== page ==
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New Equifax CEO offers 'total apology,' free lifetime control

After a data breach that affected some 143 million U.S. consumers and a series of missteps in the aftermath, Equifax has named a new interim CEO: Paulino do Rego Barros, Jr. In an op-ed piece for The Wall Street Journal, Barros said he wanted to express his "sincere and total apology" that the credit reporting agency had failed to live up to expectations.

He also announced that Equifax will offer a new credit monitoring tool in the future, which should be available by Jan. 31, 2018. According to NPR, Barros wrote that "the service we are developing will let consumers easily lock and unlock access to their Equifax credit files. You will be able to do this at will. It will be reliable, safe and simple. Most significantly, the service will be offered free, for life."

The service is meant as a response to what has been a highly embarrassing incident for the company. It is also meant to ease consumers' worries and to disrupt cyber crime.

Since the breach, Equifax has been hit with dozens of lawsuits -- and not just from disgruntled consumers. Shareholders, financial institutions and now the City of Chicago have filed suit.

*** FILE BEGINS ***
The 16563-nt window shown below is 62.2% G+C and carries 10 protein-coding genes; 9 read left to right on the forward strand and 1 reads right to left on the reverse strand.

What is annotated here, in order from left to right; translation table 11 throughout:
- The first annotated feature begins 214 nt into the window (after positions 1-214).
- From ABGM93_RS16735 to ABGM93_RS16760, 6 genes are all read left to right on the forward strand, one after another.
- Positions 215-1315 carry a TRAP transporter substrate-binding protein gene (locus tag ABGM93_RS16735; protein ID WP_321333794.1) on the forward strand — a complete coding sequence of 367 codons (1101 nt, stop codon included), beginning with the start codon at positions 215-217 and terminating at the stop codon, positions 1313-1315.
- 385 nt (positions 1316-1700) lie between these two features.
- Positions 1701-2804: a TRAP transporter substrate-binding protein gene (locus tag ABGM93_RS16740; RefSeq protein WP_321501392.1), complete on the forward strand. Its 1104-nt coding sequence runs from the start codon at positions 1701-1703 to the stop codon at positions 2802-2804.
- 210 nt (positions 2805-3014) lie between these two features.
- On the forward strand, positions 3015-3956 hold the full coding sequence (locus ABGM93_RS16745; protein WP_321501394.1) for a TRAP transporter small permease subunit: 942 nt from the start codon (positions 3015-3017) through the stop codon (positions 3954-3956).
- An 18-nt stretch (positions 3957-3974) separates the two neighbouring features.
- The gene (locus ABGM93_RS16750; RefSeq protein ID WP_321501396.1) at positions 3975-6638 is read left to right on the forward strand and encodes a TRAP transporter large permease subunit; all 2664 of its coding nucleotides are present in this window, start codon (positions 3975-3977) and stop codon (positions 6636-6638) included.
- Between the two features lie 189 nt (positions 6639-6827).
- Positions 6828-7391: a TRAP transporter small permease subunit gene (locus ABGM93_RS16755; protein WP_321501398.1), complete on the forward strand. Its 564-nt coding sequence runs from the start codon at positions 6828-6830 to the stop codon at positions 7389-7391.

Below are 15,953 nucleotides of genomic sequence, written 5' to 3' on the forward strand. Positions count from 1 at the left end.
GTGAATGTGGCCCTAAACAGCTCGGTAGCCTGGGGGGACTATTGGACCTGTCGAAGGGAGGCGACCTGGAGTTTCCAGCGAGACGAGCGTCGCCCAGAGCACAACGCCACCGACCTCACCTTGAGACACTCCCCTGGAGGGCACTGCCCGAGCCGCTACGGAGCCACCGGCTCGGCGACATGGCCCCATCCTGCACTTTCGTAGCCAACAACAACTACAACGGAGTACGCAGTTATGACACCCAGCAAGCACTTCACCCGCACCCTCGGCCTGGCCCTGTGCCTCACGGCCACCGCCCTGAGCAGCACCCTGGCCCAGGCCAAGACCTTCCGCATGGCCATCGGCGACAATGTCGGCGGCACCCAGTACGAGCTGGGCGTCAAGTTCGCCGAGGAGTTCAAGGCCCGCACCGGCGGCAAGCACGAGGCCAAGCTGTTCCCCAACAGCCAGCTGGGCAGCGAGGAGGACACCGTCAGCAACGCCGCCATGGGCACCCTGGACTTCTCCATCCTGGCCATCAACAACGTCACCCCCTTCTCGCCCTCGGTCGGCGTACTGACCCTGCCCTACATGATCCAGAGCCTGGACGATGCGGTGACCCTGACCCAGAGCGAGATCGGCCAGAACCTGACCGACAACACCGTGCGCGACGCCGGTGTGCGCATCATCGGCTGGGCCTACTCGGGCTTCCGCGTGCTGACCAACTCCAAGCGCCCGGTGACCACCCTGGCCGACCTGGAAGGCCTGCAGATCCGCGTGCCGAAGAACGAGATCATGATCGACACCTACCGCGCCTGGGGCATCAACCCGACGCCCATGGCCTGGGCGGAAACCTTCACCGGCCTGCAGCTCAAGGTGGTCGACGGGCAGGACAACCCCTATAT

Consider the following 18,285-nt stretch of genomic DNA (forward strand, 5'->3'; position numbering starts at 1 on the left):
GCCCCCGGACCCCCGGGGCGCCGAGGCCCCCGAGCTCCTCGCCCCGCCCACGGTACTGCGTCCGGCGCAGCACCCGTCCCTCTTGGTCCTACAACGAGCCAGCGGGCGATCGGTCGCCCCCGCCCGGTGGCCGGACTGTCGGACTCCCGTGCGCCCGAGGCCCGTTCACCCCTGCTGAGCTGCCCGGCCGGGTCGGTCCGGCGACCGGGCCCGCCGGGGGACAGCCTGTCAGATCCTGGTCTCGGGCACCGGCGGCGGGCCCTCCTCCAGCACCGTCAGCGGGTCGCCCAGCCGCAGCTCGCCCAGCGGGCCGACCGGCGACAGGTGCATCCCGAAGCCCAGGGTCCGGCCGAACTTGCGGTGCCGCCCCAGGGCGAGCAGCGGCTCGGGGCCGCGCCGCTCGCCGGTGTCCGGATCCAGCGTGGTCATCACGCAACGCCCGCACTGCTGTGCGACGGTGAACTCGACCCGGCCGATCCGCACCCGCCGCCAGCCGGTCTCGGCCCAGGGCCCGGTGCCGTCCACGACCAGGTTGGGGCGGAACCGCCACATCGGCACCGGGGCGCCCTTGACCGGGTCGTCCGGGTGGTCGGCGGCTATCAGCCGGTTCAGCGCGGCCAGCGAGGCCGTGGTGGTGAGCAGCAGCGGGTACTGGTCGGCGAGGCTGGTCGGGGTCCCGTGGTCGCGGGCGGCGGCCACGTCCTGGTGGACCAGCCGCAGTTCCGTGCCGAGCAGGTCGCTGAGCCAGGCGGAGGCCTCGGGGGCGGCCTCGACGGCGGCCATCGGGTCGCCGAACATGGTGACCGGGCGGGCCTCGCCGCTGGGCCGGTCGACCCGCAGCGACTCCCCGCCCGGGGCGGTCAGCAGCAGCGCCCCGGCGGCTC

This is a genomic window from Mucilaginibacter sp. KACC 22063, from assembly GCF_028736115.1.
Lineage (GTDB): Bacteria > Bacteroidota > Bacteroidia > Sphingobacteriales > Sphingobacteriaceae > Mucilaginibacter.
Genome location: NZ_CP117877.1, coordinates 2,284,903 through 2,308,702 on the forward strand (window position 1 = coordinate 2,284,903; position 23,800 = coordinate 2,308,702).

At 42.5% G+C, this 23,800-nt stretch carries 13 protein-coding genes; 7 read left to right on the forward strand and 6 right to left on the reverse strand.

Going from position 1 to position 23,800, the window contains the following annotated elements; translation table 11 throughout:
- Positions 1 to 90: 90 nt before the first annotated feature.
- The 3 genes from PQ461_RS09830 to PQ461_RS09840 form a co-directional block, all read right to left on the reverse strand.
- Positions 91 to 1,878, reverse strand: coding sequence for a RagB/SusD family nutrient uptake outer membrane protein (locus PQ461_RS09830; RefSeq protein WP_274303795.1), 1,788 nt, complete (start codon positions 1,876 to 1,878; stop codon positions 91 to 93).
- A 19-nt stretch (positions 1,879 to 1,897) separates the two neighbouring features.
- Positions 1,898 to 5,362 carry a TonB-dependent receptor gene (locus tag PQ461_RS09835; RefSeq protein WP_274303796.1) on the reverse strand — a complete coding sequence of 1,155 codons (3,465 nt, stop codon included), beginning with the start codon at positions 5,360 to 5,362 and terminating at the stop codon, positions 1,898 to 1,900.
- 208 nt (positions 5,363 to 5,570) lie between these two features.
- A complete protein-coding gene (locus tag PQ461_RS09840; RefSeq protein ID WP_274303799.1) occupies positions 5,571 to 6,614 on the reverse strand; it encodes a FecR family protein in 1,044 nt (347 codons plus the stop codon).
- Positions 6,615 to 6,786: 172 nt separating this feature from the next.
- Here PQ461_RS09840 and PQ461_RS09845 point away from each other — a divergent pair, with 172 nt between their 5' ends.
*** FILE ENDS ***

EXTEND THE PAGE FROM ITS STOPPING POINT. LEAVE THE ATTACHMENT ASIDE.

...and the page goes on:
Barros was named interim CEO after Equifax's former chairman and CEO announced his retirement. The company has been criticized for its handling of the massive data breach, which frustrated consumers. The consumer credit reporting agency waited over a month before alerting the public of the breach. Moreover, three executives sold stock before the breach was publicly announced. Most disturbing, Equifax's Twitter account directed customers to a phishing scam rather than its own secure site.

Some issues continue to persist. The site the company set up to update consumers on issues surrounding the breach began displaying a warning yesterday that it was experiencing "difficulties with our TrustedID website" and might be periodically unavailable.

Although the breach has led to numerous state and federal inquiries, some analysts have asked whether the entire credit reporting industry should be reevaluated.

"They collect all this information, they don't ask your permission, and then if the information gets messed up, it can be very, very hard to get it corrected," said NPR's Chris Arnold.

Equifax shareholders and consumers are not the only ones affected by the breach, of course. Companies that rely on credit reports to make lending and other financial decisions may soon be facing a deluge of fraudulent requests for credit. In the longer term, organizations that use credit reports for a variety of decisions may also find themselves in doubt over the veracity of those reports.

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